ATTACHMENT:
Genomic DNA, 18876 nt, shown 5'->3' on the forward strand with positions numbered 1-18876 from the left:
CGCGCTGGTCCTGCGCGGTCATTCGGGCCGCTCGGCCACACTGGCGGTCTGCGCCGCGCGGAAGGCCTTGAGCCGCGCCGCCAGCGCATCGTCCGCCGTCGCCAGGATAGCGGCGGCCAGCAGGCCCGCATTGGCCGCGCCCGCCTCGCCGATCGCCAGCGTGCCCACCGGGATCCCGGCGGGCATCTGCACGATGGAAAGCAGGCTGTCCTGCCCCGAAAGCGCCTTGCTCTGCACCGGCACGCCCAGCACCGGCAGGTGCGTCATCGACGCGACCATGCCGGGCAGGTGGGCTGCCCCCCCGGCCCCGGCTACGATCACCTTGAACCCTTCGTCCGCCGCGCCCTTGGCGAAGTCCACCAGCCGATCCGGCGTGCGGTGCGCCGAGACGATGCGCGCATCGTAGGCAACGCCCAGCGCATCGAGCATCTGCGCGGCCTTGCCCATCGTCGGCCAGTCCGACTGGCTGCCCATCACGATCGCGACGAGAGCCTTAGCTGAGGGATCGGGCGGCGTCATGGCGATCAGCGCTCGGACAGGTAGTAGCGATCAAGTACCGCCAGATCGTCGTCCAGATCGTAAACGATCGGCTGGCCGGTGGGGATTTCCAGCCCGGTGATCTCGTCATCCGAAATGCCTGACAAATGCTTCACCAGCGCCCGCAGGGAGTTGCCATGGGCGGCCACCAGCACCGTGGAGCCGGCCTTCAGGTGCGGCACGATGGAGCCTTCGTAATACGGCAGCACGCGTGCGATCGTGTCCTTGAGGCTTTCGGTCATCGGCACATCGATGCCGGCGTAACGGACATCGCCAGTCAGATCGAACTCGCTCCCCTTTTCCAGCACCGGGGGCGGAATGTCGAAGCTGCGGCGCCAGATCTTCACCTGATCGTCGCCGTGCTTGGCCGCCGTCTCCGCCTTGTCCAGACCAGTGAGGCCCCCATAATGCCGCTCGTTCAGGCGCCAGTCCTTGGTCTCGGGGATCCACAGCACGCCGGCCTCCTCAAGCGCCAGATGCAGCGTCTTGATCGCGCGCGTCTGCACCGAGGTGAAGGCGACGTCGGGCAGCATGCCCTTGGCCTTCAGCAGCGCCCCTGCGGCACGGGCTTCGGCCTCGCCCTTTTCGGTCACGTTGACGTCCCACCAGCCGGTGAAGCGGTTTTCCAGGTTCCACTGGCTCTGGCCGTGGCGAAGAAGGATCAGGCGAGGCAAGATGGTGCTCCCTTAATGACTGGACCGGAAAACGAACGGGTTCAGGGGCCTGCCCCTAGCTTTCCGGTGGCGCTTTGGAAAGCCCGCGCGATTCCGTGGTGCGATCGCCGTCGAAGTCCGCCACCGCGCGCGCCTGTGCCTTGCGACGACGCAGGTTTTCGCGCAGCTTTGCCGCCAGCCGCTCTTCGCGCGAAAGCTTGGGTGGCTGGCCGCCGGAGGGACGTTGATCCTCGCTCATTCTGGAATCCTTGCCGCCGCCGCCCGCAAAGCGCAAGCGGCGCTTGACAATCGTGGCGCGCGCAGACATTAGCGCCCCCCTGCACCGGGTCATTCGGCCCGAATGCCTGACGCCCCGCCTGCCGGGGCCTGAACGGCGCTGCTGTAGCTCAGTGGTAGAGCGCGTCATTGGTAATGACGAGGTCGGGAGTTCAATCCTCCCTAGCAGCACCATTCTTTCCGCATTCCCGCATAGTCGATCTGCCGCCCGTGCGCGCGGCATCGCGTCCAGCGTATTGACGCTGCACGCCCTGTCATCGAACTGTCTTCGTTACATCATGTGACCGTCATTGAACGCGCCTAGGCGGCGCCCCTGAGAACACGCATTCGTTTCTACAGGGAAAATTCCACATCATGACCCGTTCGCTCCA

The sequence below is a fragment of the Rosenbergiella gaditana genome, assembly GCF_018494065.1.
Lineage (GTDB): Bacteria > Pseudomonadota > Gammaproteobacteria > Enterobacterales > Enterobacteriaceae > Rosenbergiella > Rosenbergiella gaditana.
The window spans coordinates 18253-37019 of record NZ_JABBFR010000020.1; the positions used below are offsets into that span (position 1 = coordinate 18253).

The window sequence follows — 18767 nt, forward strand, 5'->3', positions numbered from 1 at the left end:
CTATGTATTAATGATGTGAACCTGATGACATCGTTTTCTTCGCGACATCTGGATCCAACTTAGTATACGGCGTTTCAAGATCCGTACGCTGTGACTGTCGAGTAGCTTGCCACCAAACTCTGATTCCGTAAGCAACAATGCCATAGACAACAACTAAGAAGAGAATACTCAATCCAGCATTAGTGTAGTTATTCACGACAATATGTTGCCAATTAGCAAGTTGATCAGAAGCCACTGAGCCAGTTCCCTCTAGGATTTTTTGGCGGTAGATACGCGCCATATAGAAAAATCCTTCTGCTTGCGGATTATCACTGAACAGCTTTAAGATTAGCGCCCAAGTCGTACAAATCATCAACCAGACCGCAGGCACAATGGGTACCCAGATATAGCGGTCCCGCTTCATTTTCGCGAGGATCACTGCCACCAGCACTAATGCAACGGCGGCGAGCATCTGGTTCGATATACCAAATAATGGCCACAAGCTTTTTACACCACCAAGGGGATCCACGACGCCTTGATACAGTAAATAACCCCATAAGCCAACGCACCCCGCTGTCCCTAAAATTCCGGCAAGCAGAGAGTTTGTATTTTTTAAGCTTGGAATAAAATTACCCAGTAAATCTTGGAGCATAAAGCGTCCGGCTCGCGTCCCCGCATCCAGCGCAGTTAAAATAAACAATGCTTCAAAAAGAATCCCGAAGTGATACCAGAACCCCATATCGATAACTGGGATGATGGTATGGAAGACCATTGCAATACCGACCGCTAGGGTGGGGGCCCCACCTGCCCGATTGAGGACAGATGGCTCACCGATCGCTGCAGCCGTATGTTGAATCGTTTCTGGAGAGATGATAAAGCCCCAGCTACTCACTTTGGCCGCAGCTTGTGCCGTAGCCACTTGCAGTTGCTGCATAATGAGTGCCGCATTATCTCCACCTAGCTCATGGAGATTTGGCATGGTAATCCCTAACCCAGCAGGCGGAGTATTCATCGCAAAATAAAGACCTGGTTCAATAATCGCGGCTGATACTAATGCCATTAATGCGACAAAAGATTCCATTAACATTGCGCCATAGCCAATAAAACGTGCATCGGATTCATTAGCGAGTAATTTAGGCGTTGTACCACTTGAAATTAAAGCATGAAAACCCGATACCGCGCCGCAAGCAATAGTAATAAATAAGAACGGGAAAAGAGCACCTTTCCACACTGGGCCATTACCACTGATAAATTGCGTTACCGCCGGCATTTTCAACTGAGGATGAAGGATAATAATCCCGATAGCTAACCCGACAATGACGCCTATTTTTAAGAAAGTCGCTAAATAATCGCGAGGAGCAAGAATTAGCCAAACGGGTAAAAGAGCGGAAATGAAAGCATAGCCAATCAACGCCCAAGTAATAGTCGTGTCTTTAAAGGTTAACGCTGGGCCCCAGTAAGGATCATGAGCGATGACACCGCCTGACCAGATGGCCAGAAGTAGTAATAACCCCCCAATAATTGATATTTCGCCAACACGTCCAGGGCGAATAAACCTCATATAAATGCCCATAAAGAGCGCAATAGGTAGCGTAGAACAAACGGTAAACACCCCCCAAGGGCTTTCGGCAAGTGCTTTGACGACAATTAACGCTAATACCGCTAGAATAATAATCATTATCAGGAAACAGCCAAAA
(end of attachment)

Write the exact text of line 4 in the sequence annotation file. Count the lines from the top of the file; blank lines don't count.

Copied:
Lineage (GTDB): Bacteria > Pseudomonadota > Gammaproteobacteria > Enterobacterales > Enterobacteriaceae > Rosenbergiella > Rosenbergiella gaditana.